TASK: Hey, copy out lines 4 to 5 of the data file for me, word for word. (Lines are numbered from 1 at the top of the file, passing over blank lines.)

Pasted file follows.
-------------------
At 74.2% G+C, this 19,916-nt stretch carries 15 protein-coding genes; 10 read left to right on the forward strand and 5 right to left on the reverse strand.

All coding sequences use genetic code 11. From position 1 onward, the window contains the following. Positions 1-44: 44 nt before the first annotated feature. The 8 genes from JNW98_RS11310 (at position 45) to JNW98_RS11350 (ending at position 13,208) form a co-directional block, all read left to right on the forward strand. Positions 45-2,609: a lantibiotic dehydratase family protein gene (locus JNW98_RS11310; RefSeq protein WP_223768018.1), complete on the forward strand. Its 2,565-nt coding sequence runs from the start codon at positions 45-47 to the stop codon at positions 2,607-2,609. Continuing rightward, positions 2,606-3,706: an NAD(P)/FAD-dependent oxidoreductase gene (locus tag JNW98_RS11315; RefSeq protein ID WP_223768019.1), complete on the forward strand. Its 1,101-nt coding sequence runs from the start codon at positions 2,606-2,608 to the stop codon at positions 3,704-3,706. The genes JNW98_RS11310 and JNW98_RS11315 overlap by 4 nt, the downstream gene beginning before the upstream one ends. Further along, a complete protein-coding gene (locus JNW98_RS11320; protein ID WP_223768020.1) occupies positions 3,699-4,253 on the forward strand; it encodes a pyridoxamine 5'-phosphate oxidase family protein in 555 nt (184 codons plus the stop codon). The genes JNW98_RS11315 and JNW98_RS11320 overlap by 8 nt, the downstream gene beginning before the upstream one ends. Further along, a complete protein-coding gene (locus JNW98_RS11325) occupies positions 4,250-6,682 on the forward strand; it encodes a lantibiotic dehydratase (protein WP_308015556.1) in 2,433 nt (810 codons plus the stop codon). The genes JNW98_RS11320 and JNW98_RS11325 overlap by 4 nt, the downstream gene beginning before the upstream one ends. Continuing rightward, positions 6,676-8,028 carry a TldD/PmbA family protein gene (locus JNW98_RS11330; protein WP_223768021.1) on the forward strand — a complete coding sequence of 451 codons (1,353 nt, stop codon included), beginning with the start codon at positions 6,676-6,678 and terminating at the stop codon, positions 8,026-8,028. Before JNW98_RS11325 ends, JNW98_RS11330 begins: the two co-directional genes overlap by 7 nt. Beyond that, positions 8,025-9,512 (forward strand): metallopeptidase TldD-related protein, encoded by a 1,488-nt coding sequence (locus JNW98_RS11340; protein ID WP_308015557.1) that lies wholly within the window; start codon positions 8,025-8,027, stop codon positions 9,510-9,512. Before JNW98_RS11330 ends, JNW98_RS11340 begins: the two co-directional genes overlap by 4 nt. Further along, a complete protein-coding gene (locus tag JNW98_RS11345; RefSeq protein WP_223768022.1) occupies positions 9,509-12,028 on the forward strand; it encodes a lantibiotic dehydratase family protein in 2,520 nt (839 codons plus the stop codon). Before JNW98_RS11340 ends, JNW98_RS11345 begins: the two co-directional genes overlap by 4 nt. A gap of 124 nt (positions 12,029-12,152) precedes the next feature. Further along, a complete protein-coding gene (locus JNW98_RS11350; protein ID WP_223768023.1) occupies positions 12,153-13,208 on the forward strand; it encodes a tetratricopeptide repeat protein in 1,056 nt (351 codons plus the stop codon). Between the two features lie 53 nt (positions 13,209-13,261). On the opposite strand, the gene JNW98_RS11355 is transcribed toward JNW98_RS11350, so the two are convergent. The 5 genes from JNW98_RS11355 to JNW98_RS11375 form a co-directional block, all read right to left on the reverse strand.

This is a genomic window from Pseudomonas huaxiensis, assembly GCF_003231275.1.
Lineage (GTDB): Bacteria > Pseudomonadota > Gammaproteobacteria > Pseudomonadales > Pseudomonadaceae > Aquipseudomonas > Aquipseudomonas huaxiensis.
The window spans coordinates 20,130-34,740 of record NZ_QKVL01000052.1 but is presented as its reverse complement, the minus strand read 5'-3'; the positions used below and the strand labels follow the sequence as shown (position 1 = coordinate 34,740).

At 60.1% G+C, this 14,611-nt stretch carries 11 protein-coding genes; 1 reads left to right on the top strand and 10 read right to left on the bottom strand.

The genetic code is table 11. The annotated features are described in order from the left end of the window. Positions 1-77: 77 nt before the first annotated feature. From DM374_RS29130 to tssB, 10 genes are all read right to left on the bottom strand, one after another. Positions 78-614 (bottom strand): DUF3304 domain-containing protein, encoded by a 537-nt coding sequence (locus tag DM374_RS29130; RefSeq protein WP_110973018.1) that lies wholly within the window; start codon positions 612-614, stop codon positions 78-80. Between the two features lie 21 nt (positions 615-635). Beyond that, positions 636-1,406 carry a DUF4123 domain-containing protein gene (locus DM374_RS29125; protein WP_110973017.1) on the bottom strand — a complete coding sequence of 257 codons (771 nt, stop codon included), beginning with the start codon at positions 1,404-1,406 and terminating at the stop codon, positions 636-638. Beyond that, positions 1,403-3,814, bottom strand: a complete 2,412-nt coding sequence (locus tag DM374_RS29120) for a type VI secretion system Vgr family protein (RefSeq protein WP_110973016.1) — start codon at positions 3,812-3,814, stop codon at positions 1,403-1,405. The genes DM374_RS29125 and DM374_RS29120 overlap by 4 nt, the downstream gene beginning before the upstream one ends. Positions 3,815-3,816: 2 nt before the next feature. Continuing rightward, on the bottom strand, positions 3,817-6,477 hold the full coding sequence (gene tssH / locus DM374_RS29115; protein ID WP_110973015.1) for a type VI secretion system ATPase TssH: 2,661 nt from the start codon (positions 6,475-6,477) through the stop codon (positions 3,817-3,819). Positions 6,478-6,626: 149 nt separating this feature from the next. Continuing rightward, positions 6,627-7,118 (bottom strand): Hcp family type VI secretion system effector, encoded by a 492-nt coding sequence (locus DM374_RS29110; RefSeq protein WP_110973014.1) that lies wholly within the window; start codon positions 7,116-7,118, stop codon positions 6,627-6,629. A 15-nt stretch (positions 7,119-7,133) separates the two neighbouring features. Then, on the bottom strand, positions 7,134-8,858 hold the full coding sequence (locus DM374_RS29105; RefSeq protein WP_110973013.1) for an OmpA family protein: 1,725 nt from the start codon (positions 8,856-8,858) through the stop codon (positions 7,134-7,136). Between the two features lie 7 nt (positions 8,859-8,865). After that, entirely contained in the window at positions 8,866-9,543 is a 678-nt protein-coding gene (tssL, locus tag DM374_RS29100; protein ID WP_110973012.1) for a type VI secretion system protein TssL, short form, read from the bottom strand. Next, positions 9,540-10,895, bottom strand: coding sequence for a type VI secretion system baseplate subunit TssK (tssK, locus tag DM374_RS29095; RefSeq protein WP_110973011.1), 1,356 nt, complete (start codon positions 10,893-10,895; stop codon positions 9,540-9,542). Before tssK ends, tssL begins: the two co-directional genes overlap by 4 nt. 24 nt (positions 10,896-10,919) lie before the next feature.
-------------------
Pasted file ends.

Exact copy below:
Lineage (GTDB): Bacteria > Pseudomonadota > Gammaproteobacteria > Pseudomonadales > Pseudomonadaceae > Aquipseudomonas > Aquipseudomonas huaxiensis.
The window spans coordinates 20,130-34,740 of record NZ_QKVL01000052.1 but is presented as its reverse complement, the minus strand read 5'-3'; the positions used below and the strand labels follow the sequence as shown (position 1 = coordinate 34,740).